Sous vide pork belly served with blistered shishito peppers and squash purée
Singh cooks the pork belly sous-vide overnight with thyme and garlic, then sears it to order on the charcoal grill and gives it a ginger-honey glaze. It’s served with a buttery vadouvan squash purée and charcoal-grilled shishitos. $15

 

The corn sabayon at 915 Dupont is a sweet and savoury dessert
The corn sabayon is a sweet-and-savoury dessert that hints at the flavours of apple pie with cheddar cheese. For the deconstructed dish, Singh makes a corn custard crème anglaise and mixes it with diced apples and pears that have been compressed in mastiha, a Greek liqueur. For crunch, he adds sugar-frosted walnuts, a brown butter sourdough crumb and dehydrated corn pulp crackling. To finish: a sprinkling of marigold petals. $8

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The drinks

While the bar has a deep-cuts selection of whiskey, a small but rounded sake list and beer on tap, it’s the cocktail card that gives this listening bar its groove. Heavily inspired by Japanese cocktail culture, the 14 cocktails (half of which are highballs) are thoughtfully constructed and made with ingredients like Sichuan pepper, dill, lemongrass and–wait for it—milk. “We don’t want to be a fancy cocktail bar,” says Wang. “We want people to be able to come in, crush their drinks and have a good experience. That’s what it’s all about.”

915 Dupont's Kaikan Fizz, a milk-based cocktail
The Kaikan fizz is a niche Japanese drink that was developed during the Second World War so soldiers could hide the fact that they were drinking alcohol. Basically a gin fizz disguised as a glass of milk, this creamy cocktail is a blend of highly botanical gin, lemon juice, simple syrup and milk. $18

 

The Tree of Life, a gin-based cocktail at 915 Dupont in Toronto
For the Tree of Life, dill-infused gin is stirred with lime juice, passionfruit, Sichuan pepper, lemongrass, milk and mastiha. The drink is garnished with a cracker made from dehydrated fruit pulp and served with a branded ice cube. $18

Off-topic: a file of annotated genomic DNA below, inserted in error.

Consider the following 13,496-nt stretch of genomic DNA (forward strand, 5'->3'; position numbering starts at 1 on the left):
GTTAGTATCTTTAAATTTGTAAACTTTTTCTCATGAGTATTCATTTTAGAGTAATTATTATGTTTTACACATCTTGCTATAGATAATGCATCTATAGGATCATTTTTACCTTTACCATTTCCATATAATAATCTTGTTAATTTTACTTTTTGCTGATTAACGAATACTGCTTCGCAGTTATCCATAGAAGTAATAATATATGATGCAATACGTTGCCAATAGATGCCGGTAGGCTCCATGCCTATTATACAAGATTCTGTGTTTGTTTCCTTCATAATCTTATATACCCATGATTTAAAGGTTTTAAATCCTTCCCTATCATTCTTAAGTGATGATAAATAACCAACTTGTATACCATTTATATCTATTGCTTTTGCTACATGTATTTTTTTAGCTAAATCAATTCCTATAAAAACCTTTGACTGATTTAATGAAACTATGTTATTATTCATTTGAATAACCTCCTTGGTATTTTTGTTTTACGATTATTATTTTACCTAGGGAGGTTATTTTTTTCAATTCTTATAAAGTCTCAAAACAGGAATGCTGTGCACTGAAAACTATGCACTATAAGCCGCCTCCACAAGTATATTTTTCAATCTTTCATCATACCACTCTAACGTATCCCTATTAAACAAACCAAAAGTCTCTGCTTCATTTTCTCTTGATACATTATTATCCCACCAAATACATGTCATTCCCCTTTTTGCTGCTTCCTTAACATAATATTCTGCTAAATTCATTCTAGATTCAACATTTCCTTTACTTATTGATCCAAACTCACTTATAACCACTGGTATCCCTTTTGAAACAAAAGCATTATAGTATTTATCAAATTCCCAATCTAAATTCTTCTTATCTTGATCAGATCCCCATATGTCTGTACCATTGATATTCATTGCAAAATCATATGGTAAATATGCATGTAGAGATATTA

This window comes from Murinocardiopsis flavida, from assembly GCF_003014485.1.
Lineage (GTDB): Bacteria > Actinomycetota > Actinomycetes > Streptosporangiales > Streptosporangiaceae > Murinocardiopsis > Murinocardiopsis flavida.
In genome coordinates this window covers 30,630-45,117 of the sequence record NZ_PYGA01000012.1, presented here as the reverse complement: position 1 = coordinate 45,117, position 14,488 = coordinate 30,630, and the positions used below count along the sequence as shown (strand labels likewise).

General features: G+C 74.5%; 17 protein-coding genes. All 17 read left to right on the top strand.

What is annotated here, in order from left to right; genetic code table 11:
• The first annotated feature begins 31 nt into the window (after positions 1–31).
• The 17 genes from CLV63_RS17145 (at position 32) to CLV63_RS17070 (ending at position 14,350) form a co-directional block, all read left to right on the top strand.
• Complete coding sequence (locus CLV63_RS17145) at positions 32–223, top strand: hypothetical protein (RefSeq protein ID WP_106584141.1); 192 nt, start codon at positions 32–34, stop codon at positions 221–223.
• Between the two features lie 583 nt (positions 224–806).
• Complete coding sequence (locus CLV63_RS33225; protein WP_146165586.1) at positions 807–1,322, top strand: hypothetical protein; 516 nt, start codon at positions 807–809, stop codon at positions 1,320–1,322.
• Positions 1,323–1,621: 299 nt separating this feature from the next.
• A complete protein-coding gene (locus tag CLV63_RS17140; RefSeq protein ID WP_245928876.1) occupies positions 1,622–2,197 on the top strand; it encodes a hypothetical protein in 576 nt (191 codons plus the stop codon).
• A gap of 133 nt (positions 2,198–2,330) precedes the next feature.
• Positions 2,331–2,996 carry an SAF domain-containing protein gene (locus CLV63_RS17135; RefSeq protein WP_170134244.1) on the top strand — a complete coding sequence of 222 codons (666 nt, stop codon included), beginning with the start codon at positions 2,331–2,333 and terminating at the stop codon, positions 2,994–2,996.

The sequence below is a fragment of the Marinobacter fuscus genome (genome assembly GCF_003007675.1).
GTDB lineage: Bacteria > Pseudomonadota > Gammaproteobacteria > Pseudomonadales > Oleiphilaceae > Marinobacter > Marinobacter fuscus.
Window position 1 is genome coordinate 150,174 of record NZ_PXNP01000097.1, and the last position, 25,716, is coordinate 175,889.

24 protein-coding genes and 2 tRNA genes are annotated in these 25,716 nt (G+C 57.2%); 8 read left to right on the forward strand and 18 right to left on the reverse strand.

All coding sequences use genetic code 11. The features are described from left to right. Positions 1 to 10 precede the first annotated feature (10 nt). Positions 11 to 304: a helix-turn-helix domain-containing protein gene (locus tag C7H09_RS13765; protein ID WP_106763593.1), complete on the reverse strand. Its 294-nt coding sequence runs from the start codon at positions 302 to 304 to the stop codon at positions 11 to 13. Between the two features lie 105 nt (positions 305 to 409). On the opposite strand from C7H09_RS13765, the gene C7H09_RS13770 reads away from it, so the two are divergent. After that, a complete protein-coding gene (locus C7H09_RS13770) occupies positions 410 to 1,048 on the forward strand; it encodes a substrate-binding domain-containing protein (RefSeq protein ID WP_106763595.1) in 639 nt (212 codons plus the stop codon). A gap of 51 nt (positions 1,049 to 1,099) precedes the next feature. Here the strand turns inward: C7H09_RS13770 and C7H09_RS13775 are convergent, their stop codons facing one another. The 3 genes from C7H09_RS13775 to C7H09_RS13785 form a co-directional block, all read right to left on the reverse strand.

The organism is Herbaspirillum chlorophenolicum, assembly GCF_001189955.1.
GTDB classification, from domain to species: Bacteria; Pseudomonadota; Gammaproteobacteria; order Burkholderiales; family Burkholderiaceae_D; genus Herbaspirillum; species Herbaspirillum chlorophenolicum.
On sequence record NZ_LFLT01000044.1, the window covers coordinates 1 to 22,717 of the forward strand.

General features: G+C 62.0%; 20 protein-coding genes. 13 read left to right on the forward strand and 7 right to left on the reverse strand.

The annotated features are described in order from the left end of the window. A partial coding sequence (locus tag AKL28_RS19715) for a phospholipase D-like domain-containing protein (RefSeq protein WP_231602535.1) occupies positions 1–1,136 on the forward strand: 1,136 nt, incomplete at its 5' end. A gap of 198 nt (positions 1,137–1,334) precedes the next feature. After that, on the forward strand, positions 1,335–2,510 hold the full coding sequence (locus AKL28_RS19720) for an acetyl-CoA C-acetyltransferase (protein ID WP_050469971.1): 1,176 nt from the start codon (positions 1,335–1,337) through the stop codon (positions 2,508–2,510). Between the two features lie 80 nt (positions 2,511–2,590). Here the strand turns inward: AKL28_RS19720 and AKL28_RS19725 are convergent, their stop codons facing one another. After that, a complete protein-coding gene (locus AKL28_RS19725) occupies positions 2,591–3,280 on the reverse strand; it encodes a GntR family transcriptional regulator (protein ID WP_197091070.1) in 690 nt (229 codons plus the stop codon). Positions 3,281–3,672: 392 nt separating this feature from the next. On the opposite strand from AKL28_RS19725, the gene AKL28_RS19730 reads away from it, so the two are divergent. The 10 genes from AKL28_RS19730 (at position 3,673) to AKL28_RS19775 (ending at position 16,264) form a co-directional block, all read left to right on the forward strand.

The Guangzhou Lemon Tea at 915 Dupont
The Guangzhou Lemon Tea was inspired by a lemon tea that originated in Guangzhou (obviously). The easy-drinking citrusy cocktail is a stirred union of Earl Grey, brown sugar, lemon juice, rum and house-carbonated, PH-balanced water. It’s served on rocks and garnished with a lemon slice. $18
The space

Accessed from a sterile hallway, the moody listening bar is filled with sound equipment that could make any audiophile blush. The space—with its hanging plants, brown palette and wood panelling—screams ’70s living room in the coziest way possible. The addition of a sunken tiki hut in a bamboo enclosure is a disorienting and delightful dash of Gilligan’s Island.

The exterior of 915 Dupont, a café, bar, restaurant and listening lounge in Toronto's Dovercourt Village

The hallway leading to 915 Dupont, a Toronto listening lounge and restaurant

Sake bags sit outside the entrance to 915 Dupont in Toronto

Record players and records at 915 Dupont, a listening lounge in Toronto's west end

Inside 915 Dupont, a listening lounge in Toronto

915 Dupont, a listening lounge in Toronto, looks like someone's living room

Inside 915 Dupont, a Japanese-inspired listening lounge in Toronto's Dovercourt Village

A Japanese kite painted to look like a fish hangs from the ceiling at 915 Dupont, a listening lounge in Toronto

Inside 915 Dupont, a Toronto listening lounge, there are plenty of different seating areas

A cluster of couches inside 915 Dupont, a Japanese-inspired listening lounge in Toronto

The bar inside 915 Dupont